Butkovitzí Audit Reveals Errors, Mistakes in Provisional Ballots Cast in Philadelphia's 2012 Presidential Election
For Immediate Release:
Contact: Harvey Rice
Butkovitz’ Audit Reveals Errors, Mistakes in Provisional Ballots Cast in Philadelphia’s 2012 Presidential Election
PHILADELPHIA – City Controller Alan Butkovitz today released the audit of the provisional ballots used in the 2012 Presidential Election and found about 40 percent of the 27,306 ballots cast occurred because of poll worker mistakes or errors in the creation of polling books.
“Our Office sought to determine the reasons for the widespread use of provisional ballots after there was a 116 percent increase in ballots cast from the 2008 election,” said Butkovitz.
Of the total 10,591 that were cast in error, 4,899 were from voters that were in the poll books at their correct polling place, but they should not have voted by provisional ballot. Another 4,827 provisional ballots were cast due to errors in the printing of the supplemental polling books.
According to Butkovitz, 9,078 voters cast provisional ballots because they went to the wrong polling location. More notably, 70 percent of them went to an improper polling place that was not in a geographical proximity to where they were registered.
“Provisional ballots are an important part of the election process because they serve to ensure an individual’s right to vote,” said Butkovitz. “City Commissioners need to work with state officials to identify and correct the cause of errors in the printing of the poll books.”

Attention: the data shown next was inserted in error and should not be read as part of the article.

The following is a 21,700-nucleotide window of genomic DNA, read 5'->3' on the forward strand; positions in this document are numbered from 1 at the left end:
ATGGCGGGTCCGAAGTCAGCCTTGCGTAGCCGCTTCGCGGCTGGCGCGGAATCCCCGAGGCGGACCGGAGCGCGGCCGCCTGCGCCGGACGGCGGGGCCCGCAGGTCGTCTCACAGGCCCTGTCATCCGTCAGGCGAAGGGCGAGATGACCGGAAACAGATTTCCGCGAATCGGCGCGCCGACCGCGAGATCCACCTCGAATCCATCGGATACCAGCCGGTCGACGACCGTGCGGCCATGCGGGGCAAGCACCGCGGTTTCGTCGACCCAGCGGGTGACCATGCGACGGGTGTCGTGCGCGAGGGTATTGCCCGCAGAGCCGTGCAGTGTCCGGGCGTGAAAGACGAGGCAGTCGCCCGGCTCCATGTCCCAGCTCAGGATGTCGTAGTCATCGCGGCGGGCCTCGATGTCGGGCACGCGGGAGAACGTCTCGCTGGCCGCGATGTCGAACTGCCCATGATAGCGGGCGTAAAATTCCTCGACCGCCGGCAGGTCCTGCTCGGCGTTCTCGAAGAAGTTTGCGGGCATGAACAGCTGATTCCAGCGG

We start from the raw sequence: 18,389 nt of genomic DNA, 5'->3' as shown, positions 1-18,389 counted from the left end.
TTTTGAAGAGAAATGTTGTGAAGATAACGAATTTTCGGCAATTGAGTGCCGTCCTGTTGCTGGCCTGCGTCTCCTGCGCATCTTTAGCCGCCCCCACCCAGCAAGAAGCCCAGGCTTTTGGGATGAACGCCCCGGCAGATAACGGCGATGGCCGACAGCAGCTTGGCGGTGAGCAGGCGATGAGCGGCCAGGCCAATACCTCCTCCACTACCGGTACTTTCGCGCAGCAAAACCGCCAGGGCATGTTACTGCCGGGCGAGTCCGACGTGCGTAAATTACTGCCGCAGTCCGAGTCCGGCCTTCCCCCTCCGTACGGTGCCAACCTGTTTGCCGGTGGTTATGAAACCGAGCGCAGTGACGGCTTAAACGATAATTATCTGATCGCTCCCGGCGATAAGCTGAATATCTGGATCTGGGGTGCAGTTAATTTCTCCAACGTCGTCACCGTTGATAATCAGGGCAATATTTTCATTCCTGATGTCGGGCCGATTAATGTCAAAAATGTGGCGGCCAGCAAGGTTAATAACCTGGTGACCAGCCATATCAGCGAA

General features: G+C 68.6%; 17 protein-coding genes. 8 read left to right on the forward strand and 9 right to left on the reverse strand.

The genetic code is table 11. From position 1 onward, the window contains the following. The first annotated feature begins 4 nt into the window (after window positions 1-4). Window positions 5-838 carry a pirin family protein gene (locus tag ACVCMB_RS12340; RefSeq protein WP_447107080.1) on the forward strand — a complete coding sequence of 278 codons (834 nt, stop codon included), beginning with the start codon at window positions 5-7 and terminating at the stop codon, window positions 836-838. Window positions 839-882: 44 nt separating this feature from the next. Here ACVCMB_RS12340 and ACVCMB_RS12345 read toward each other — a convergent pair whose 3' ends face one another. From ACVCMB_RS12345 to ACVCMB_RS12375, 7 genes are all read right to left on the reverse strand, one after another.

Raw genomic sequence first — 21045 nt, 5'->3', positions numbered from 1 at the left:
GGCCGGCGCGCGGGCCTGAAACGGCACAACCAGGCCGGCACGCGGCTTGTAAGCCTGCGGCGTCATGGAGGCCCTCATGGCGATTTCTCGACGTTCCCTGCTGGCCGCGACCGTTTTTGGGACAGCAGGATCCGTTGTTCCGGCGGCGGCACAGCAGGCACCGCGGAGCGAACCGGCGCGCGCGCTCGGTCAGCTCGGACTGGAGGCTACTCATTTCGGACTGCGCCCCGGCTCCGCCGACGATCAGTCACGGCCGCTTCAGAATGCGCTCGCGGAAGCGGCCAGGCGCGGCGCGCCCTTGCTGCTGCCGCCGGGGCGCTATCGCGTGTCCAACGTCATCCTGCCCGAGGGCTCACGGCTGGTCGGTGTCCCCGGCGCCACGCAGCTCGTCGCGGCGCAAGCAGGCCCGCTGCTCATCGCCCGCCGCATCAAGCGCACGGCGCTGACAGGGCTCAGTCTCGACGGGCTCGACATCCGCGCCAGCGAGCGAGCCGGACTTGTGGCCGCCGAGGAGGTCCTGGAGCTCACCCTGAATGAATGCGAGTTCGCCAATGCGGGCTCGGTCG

The Controller’s auditors found that 7,637 ballots were cast by ineligible voters, which were voters not registered in Philadelphia County, no longer in the system due to failing to vote in the past two federal elections, or who already had cast a vote on a voting machine.
“The election process is a cornerstone to our democracy,” said Butkovitz. “The voters should be confident that all aspects of the process are implemented fairly and competently.”
Other problems identified with the processing of the provisional ballots included the following:
When compared to Allegheny County, which has a similar number of registered voters, Allegheny cast 3,812, or 616% less, provisional ballots than Philadelphia.
Some of the Controller’s additional recommendations included the following:
“These recommendations will reduce the number of provisional ballots cast in future elections and permit the ballots to be used properly, as intended,” said Butkovitz.
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